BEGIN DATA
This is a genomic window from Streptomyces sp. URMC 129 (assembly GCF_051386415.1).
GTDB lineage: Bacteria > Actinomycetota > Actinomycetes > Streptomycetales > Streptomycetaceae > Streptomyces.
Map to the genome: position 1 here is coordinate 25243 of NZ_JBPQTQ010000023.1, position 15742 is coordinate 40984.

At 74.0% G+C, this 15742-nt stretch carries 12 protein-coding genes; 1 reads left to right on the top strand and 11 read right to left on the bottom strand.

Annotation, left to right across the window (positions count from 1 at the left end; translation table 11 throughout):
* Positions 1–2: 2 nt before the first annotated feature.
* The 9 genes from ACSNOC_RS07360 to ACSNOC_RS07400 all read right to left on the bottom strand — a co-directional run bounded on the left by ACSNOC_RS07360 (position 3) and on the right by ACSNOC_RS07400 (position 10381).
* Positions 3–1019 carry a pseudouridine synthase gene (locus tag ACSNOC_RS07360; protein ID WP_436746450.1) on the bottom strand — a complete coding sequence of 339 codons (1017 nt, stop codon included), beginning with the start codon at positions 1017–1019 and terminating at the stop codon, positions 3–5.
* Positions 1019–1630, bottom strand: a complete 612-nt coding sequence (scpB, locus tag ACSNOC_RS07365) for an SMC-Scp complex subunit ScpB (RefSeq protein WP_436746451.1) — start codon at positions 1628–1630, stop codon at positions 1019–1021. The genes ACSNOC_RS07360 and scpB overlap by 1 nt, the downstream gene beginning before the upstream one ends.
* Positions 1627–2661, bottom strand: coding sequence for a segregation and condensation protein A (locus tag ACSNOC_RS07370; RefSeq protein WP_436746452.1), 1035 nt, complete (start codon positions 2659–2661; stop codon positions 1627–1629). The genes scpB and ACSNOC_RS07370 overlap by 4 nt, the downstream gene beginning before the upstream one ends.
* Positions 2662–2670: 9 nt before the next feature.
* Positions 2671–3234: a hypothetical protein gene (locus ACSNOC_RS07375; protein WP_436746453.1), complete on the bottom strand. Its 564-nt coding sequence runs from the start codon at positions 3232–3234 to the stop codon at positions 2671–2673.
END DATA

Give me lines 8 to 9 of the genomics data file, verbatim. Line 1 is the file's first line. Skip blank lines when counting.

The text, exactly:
* Positions 3–1019 carry a pseudouridine synthase gene (locus tag ACSNOC_RS07360; protein ID WP_436746450.1) on the bottom strand — a complete coding sequence of 339 codons (1017 nt, stop codon included), beginning with the start codon at positions 1017–1019 and terminating at the stop codon, positions 3–5.
* Positions 1019–1630, bottom strand: a complete 612-nt coding sequence (scpB, locus tag ACSNOC_RS07365) for an SMC-Scp complex subunit ScpB (RefSeq protein WP_436746451.1) — start codon at positions 1628–1630, stop codon at positions 1019–1021. The genes ACSNOC_RS07360 and scpB overlap by 1 nt, the downstream gene beginning before the upstream one ends.